Their putting game deserted the New Zealand duo of Danny Lee and Ryan Fox and with it any chance of pushing for a strong finish at the World Cup of Golf at Melbourne's Kingston Heath yesterday.

Lee and Fox finished tied for 11th in the 28 team competition following a final round 67 in four-balls format. That left them at 10-under for the tournament, 10 shots back from the winning Denmark pairing of Soren Kjeldsen and Thorbjorn Olese.

There was probably no chance of catching the Danes, who took control after a team score of 60 in the second round, but Lee thought the Kiwis had a chance to push for a top five finish but putting let them down on Sunday.

Multiple putts hit the lip of the cup but failed to drop for the New Zealanders.


"We did good. I struggled with my putting today. We could have easily been 13 or 14-under, who knows. If we got it going earlier in the round we might have had much better momentum going into the back nine but I think I let down team New Zealand today," the world number 64 said.

Fox shared the same sentiments and the blame for the disappointing putting display.

"It was a great week. I really enjoyed it but as Danny said we probably for three of the four days didn't get the putts to roll in as we would have liked."

New Zealand had to watch on as playing partners Sweden did make the putts and surged into fifth place with a 10-under 62 on the final day.

Denmark won their first title ahead of France, China and the United States who all finished four shots back at 16-under.

Lee and Fox were pairing up for the first time as a team at the World Cup of Golf but it was their second appearance of the year for New Zealand after both represented their country at the Rio Olympics.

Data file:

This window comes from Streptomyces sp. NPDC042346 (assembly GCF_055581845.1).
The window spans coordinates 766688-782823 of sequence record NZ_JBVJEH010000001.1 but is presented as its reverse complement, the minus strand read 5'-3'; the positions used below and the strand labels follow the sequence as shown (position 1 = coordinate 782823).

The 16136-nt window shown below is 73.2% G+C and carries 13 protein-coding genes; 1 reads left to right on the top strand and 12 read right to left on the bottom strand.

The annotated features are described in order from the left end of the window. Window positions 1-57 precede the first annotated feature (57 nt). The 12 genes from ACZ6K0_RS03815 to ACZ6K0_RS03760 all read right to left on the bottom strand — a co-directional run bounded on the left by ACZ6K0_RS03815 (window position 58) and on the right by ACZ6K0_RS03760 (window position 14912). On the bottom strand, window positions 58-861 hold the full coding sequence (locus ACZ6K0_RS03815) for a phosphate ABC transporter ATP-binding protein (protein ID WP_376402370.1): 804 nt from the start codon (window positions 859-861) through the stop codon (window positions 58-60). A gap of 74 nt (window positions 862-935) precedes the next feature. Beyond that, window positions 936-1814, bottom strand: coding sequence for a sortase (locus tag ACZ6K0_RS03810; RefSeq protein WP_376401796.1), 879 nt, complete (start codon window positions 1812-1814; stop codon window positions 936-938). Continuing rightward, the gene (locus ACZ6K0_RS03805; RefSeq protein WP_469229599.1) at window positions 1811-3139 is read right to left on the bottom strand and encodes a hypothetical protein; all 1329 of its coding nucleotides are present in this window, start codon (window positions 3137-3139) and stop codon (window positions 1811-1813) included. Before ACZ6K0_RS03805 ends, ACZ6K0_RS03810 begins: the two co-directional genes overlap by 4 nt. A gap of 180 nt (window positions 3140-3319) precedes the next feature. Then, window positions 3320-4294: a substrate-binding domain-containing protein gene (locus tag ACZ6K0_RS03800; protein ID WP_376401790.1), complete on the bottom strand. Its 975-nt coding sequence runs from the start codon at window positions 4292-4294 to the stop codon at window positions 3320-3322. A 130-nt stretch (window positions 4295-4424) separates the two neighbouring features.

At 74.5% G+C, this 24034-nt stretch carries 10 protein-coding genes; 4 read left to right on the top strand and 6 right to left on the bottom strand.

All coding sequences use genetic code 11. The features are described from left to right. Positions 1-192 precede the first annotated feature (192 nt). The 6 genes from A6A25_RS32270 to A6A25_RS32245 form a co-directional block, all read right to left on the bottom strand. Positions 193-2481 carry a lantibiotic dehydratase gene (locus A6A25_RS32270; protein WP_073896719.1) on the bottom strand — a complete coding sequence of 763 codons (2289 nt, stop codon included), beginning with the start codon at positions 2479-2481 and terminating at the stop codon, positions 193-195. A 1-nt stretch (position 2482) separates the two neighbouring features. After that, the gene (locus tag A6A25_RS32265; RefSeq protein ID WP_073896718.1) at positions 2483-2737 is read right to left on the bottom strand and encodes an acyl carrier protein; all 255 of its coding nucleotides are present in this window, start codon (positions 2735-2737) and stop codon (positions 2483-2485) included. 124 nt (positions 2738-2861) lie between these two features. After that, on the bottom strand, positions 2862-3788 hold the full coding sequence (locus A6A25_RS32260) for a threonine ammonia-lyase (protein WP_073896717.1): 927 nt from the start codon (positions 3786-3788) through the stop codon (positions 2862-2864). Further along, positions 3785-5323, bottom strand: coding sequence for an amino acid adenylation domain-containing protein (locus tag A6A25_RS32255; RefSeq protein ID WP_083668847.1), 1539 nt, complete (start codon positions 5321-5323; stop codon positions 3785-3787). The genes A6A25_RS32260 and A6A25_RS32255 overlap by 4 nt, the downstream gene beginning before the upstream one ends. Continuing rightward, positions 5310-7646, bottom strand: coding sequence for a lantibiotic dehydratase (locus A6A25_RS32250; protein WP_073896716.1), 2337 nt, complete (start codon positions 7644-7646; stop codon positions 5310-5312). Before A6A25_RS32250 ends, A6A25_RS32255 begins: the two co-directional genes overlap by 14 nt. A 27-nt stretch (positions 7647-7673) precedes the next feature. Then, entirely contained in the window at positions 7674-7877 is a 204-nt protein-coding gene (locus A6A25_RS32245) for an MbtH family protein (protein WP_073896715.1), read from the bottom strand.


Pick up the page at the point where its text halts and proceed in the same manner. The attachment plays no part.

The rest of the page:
"We match very well together. I really enjoyed his company. He's a great guy and a great golfer. I think we're going to have fun next week," Lee said ahead of the Australian PGA Championship at Gold Coast's Royal Pines Resort.

Both players had plenty of praise for the Kingston Heath course, often rated as one of the best in Australasia. Part of the famed Melbourne sandbelt courses, Kingston Heath was in its usual pristine best over the week, however the Melbourne weather didn't play its part with morning rain greeting the players on Sunday.

"A lot of the courses these days you have to be able to hit it really far off the tee to shoot a low number but this course you don't have to hit driver for every hole to shoot low numbers," Lee said.

"Out there you've got to put your tee ball into a good position for second shots and you've just got to putt it well."

And that's where the New Zealand team shot themselves in their collective feet. Their putting game was inconsistent throughout the week after both matching each other off the tee and setting up approach shots.

Maybe a change in Lee's diet could be to blame.

"One thing's for sure I had plenty of meat pies this week," Lee said on his first trip Down Under in eight years.